In writing by hand, we deliberately pause to make the brain wait. This forced interruption, called disinfluency, yields more thoughtful writing.
There’s a reason many successful writers from David Foster Wallace to JK Rowling opt to write with pen and paper. When your mind moves as fast as the computer keys, you tend to overproduce. It’s like taking down all the professor’s notes in class. While everything gets consumed none of the words have staying power.
There’s no such thing as a tranquil flood of information.
It’s true: the more you get down, the more you have to play with. They even say to write continuously to push out our ideas. But acceleration can reduce the quality of your prose. The neurons need time to connect to each other in order to talk with more clarity.
All writing is in the edit. Yet, keyboard or longhand, the doubts still remain.
“Things usually work out in the end.”
“What if they don’t?”
“That just means you haven’t come to the end yet.”
— Jeanette Walls, The Glass Castle: A Memoir
Nothing is more abandoned than the desert. Yet, there is nothing more stimulating than letting the imagination fill in the empty space.
The blank page work the same way. We fill it in with fiction and truth, recasting observations and thoughts about our surroundings.
Curiosity is the best book. As more land becomes visible, we realize how much more hides away in the distance. It’s vital to get outside the bubble that is our screen-obsessed culture. We’ve let entertainment replace reading and thinking. We’ve outsourced our memory to social media. Society is becoming plastic.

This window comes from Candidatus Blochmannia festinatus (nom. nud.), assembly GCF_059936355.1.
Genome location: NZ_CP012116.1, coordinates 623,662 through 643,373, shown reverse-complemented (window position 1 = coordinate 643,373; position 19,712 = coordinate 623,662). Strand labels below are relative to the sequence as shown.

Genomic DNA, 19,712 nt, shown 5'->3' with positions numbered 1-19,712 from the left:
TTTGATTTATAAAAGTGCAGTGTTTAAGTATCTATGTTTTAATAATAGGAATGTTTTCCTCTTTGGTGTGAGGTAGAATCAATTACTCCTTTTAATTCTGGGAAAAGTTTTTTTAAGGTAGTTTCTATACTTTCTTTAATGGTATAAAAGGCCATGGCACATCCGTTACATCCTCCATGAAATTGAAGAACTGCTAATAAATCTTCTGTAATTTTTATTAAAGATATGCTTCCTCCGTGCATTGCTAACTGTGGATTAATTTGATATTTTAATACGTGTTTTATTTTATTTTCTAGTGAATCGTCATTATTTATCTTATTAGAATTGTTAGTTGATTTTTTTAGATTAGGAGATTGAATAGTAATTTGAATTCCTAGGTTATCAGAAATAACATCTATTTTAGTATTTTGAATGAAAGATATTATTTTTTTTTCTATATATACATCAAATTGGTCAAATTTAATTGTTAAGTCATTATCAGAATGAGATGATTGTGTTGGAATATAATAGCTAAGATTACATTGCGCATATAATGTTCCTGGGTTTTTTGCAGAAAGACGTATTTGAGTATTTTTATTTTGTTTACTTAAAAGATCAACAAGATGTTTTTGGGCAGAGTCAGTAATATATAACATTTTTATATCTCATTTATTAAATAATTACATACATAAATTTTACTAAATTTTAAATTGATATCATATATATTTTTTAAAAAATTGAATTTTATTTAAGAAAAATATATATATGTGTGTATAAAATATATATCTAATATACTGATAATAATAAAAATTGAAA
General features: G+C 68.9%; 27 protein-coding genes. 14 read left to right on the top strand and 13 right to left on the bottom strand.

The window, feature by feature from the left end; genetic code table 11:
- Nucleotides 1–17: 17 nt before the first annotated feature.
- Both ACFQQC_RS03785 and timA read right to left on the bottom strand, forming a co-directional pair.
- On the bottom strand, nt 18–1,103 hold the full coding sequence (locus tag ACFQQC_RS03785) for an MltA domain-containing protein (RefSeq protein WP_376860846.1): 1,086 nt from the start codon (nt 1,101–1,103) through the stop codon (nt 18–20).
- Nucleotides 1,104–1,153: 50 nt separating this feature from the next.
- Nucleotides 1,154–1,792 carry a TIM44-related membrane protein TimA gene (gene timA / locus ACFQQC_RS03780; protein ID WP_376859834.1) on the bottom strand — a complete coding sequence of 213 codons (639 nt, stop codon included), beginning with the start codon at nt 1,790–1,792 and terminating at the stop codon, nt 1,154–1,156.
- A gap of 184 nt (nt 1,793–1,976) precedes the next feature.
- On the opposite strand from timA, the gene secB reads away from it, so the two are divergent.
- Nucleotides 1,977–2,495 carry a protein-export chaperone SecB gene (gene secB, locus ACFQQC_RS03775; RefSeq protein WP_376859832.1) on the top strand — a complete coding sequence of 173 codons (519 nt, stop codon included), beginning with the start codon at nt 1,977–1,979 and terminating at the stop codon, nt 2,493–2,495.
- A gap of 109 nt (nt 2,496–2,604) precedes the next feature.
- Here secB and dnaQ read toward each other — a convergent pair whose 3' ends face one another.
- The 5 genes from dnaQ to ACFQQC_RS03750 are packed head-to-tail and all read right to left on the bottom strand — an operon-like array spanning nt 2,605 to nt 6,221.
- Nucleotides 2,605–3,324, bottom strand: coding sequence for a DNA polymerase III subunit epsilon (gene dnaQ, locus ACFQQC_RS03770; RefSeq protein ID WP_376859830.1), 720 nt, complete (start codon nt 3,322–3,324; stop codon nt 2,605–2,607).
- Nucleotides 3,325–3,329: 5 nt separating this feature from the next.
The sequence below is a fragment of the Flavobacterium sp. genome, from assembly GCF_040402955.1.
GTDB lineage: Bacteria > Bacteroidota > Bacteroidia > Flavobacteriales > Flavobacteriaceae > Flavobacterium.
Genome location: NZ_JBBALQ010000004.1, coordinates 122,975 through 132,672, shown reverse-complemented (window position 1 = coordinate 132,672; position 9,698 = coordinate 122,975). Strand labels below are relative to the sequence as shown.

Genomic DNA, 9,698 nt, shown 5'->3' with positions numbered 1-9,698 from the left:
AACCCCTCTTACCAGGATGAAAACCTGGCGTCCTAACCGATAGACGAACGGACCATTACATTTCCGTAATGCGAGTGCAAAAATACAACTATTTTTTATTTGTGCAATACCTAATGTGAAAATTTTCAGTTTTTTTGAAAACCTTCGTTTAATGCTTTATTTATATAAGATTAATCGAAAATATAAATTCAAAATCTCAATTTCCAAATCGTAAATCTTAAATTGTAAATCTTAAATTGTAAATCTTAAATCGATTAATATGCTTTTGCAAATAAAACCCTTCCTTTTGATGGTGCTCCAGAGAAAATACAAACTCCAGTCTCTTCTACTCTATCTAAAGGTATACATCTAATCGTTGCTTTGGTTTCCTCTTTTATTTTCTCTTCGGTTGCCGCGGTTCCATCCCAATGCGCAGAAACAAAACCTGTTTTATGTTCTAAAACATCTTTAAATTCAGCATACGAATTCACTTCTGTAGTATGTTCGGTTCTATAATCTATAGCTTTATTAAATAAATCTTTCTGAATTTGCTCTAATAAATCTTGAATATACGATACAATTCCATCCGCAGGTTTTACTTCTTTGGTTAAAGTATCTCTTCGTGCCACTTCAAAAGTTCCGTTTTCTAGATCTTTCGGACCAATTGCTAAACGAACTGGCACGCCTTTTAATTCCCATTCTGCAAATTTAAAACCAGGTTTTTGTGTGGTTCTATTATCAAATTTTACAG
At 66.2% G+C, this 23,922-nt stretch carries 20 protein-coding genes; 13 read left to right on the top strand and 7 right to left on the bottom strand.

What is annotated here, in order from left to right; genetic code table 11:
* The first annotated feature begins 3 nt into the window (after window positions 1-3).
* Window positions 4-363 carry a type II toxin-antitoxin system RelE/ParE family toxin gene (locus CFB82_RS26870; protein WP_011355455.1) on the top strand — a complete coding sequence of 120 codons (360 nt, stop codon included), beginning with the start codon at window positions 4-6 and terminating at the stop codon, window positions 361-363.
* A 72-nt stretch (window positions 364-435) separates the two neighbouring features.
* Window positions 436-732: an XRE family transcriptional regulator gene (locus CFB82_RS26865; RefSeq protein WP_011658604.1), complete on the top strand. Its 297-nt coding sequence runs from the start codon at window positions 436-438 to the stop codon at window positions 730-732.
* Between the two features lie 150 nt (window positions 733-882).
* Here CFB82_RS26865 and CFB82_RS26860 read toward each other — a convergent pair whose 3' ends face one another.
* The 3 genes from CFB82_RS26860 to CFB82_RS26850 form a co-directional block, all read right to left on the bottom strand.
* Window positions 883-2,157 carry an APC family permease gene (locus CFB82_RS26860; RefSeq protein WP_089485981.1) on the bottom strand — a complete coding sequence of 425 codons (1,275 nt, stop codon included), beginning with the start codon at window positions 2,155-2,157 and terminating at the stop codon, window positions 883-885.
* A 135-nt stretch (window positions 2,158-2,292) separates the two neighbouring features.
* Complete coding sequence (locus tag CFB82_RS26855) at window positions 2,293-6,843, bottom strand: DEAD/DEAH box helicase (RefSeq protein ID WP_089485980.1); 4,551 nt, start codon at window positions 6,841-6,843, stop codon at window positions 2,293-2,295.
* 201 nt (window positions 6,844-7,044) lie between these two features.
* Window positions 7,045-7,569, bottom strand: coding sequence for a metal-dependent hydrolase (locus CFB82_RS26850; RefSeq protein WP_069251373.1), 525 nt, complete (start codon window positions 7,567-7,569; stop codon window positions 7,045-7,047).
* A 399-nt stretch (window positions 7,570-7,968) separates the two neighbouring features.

Jettison the map. It is arbitrary, anyway. As the Polish-American scientist Alfred Korzybski once said, “the map is not the territory.”
We shall explore the world as a desert, as William Atkins writes “a library whose shelves have never been occupied.” The cost of distance is nothing compared to the rich expansion of the mind’s eye.
He knew now that it was his own will to happiness which must make the next move. But if he was to do so, he realized that he must come to terms with time, that to have time was at once the most magnificent and the most dangerous of experiments. Idleness is fatal only to the mediocre.
— Albert Camus, A Happy Death
Anxiety and desire are two, often conflicting, orientations to the unknown. Both are tilted toward the future. Desire implies a willingness, or a need, to engage this unknown, while anxiety suggests a fear of it. Desire takes one out of oneself, into the possibility or relationship, but it also takes one deeper into oneself. Anxiety turns one back on oneself, but only onto the self that is already known.
— Mark Epstein M.D., Open to Desire: The Truth About What the Buddha Taught
How we spend our days is, of course, how we spend our lives. What we do with this hour, and that one, is what we are doing. A schedule defends from chaos and whim. It is a net for catching days. It is a scaffolding on which a worker can stand and labor with both hands at sections of time. A schedule is a mock-up of reason and order—willed, faked, and so brought into being; it is a peace and a haven set into the wreck of time; it is a lifeboat on which you find yourself, decades later, still living. Each day is the same, so you remember the series afterward as a blurred and powerful pattern.
— Annie Dillard, The Writing Life
“It is six A.M., and I am working. I am absentminded, reckless, heedless of social obligations, etc. It is as it must be. The tire goes flat, the tooth falls out, there will be a hundred meals without mustard. The poem gets written. I have wrestled with the angel and I am stained with light and I have no shame. Neither do I have guilt. My responsibility is not to the ordinary, or the timely. It does not include mustard, or teeth. It does not extend to the lost button, or the beans in the pot. My loyalty is to the inner vision, whenever and howsoever it may arrive. If I have a meeting with you at three o’clock, rejoice if I am late. Rejoice even more if I do not arrive at all.